Friday, May 14, 2010

A Siesta Costs Mexico the Land of Texas

Sorry for the hiatus. I hope to post several new blogs over the next month.

The resent oil spill tragedy in the Gulf reminded me of a trip I took to West Texas in May 2004 with my brother Jim. We visited the Guadalupe Mountains, Big Bend, and White Sands. On the way back home we stopped in Houston, Texas to visit the site of the Battle of San Jacinto. As we approached the site the smell of petroleum assaulted our noses. The battle site sits near massive fuel storage tanks and refineries on the low, flat, grassy Texas lowlands. This region of Texas has always been a major player in our country’s oil industry as well as many other industries since becoming a part of the United States. The Gulf spill is a tragedy and it remains to be seen how this will impact Texas and the other areas of the Gulf. The same could have been said of Texas itself. Before becoming a state, Texas existed as an independent republic. This “Lone Star” republic won its independence from Mexico. That independence was won in 1836 at the Battle of San Jacinto which sits very close to the Gulf shores of Texas. But no one then knew Texas would become a state and a key state at that.

One of the heroes of winning Texas independence was John Coker. John Coker was originally from South Carolina. He had been born in 1789 in Laurens County, South Carolina and he moved to Texas in 1834 with his father to settle on lands in Stephen F. Austin’s colonies. He was a blacksmith and joined the Texas army in 1836.

In April 1836, General Antonio Lopez de Santa Anna, conqueror of the Alamo, made a tactical mistake as he chased General Sam Houston’s army in hopes of battling it and destroying it. Santa Anna was far ahead of his supply lines and he wandered into the maze of waterways and bayous along the Texas coast. On April 21, 1836 the two armies stood close to each other near the site of San Jacinto. They both stood on a maze of lands cut by rivers and waterways. One of the nearest was Vince’s Bayou over which a bridge existed that both armies would have to use to retreat or reinforce.

General Sam Houston

A comrade of John Coker’s, Young Perry Alsbury reported that Coker mused while on horseback looking out at the bridge over Vince’s Bayou, "Boys, before many hours we will have one of the damndest, bloodiest fights that ever was fought and I believe it would be a good plan to go and burn that bridge so as not only to impede the advance of reinforcements of the enemy, but it will cut off all chance of retreat of either party.” This remark was taken by his commander Deaf Smith to Houston. Houston agreed to send Smith and a 6 man team, including Coker, to destroy the bridge and cut off escape or reinforcements for both armies. Coker and his companions burned the bridge.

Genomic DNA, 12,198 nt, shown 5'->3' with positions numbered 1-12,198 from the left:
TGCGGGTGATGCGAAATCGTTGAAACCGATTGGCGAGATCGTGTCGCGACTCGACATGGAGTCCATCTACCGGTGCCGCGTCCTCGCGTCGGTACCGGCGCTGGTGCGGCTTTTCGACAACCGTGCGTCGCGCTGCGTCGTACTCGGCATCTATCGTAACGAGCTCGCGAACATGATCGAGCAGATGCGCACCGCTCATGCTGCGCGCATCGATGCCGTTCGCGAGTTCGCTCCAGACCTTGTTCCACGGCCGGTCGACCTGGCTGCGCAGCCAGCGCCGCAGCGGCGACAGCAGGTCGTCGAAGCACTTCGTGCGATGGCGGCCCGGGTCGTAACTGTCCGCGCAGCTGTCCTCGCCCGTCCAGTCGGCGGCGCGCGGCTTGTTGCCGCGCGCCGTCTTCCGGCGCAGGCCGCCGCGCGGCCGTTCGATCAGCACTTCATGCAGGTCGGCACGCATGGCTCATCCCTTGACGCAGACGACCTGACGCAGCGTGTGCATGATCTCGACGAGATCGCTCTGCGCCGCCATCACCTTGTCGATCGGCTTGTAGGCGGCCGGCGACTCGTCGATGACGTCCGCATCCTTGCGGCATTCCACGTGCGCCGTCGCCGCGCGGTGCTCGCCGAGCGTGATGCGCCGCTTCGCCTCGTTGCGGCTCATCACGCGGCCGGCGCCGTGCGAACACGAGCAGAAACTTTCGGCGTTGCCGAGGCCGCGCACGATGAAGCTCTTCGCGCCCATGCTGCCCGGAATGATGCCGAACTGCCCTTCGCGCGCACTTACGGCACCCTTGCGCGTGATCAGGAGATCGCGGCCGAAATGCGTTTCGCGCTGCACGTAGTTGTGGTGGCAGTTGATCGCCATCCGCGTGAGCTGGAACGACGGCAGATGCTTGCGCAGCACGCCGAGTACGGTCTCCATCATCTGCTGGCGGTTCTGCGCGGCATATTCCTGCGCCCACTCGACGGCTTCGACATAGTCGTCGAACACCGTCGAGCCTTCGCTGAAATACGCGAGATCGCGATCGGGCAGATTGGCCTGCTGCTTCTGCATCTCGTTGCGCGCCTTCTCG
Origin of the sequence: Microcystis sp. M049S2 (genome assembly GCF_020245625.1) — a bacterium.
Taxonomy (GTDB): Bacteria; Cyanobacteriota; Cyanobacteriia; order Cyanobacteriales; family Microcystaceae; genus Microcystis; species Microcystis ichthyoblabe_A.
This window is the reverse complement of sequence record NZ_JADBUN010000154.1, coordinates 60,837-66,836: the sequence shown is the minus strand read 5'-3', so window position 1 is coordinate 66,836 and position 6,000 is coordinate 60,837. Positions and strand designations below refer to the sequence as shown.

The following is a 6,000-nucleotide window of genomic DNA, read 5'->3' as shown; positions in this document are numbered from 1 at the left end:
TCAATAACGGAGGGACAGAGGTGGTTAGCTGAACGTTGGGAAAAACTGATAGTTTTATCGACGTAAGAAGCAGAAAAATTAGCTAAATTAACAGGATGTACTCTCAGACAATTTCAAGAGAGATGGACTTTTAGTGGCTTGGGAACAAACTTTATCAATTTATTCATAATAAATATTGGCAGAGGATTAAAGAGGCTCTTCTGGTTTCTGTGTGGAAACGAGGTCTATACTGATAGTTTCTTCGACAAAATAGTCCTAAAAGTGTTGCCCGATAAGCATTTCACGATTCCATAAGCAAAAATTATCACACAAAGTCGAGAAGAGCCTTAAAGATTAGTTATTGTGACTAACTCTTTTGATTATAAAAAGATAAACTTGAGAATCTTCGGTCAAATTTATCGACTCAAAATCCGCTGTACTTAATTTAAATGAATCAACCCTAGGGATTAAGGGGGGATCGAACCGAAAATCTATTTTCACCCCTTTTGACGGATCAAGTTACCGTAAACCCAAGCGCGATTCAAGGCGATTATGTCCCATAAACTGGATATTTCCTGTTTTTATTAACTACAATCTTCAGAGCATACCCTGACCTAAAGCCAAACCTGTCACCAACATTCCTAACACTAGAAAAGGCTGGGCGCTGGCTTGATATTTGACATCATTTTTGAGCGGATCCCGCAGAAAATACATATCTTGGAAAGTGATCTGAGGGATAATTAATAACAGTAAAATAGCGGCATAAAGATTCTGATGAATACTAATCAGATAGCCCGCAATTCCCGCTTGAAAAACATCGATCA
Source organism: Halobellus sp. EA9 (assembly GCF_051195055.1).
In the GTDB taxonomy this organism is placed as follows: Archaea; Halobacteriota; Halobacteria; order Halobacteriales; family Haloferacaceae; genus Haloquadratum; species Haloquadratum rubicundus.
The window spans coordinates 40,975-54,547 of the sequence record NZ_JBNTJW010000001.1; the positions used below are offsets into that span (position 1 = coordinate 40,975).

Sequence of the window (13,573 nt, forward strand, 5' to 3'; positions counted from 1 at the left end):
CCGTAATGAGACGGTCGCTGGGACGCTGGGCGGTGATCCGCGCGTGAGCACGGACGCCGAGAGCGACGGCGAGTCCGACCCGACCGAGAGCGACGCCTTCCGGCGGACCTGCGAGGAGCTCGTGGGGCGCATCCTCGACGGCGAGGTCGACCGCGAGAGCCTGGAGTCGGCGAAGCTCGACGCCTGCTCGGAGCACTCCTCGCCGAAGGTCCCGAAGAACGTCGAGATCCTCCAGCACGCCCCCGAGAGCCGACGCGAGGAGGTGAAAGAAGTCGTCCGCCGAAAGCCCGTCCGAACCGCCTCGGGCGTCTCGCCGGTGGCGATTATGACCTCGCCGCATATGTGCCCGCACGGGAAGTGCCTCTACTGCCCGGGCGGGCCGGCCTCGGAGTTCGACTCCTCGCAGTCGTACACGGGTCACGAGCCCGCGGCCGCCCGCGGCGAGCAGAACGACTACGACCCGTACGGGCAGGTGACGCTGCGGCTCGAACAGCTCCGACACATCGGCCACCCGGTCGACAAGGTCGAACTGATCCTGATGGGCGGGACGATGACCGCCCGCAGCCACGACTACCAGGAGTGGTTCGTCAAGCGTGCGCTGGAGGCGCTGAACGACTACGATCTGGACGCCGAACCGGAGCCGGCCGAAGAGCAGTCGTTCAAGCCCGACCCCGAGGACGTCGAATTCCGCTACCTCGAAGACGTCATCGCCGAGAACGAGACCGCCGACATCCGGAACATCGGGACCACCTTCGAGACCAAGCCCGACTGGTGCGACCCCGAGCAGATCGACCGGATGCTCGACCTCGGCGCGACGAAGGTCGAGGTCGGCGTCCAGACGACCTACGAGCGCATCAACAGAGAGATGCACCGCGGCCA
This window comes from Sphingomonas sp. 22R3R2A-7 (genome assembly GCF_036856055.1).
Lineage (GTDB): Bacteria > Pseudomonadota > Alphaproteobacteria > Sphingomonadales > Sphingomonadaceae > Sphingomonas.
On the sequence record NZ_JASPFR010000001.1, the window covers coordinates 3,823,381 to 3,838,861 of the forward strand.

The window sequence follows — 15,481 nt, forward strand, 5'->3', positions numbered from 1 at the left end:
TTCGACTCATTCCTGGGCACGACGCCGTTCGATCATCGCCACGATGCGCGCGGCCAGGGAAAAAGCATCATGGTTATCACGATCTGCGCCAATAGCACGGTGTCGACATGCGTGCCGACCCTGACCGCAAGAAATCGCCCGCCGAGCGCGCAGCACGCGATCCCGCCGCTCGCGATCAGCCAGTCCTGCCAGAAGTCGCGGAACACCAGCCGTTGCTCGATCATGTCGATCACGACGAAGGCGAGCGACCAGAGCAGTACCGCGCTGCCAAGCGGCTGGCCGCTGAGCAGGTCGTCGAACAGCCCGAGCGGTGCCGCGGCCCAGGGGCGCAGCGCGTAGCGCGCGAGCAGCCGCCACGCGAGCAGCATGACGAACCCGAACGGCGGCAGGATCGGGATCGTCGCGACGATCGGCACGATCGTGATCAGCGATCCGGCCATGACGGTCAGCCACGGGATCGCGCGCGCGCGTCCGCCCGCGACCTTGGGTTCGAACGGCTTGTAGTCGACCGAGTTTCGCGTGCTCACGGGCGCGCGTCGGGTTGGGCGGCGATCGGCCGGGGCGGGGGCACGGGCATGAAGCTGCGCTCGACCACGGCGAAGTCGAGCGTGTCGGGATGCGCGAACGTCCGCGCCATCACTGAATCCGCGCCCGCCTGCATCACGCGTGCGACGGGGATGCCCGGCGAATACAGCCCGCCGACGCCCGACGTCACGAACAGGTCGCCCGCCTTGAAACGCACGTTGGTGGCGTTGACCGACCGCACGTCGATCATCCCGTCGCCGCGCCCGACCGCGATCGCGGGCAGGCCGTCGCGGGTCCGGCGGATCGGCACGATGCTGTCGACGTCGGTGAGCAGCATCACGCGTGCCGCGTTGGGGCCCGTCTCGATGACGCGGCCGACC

Surrender of Santa Anna

Meanwhile, Santa Anna and his men retreated to their afternoon siesta, thinking that the battle that would occur here would take place at dawn during the following day. And Santa Anna failed to post sentries. This intelligence was taken back to Sam Houston. Houston’s generals, however, urged him to wait to attack the Mexicans the following day. But Houston would have none of it. When news of the destroyed bridge reached the Texas army, Houston led his men in a surprise charge forward against the unprepared Mexican troops. In 18 minutes the battle was over. The Mexican army had been routed to the shouts of “Remember Goliad” or “Remember the Alamo.” 700 Mexican soldiers had died and 730 were captured. This battle assured the independence of Texas. Only 9 Texas soldiers were killed. The next day, Santa Anna was captured and made to agree to a peace treaty and Texas became a Republic. A little siesta had cost Mexico the lands of Texas.

John Coker settled in Bexar County in 1841 and ended up founding the Coker community in San Antonio on lands granted him as a veteran. He died on January 4, 1861. Today the site of the battlefield has a monument and a museum worth the stop. The white tower monument rises high above the Texas low lands. The museum has a fascinating collection of documents and artifacts telling the story of Texas independence. It was an independence important to the history of the United States. You just have to get past the smell of oil on your visit.

Andy Thomas

Sources Used to Write This Blog:

Wikipedia articles on John Coker and the Battle of San Jacinto. See:

The Handbook of Texas Online articles on John Coker and the Battle of San Jacinto. See:

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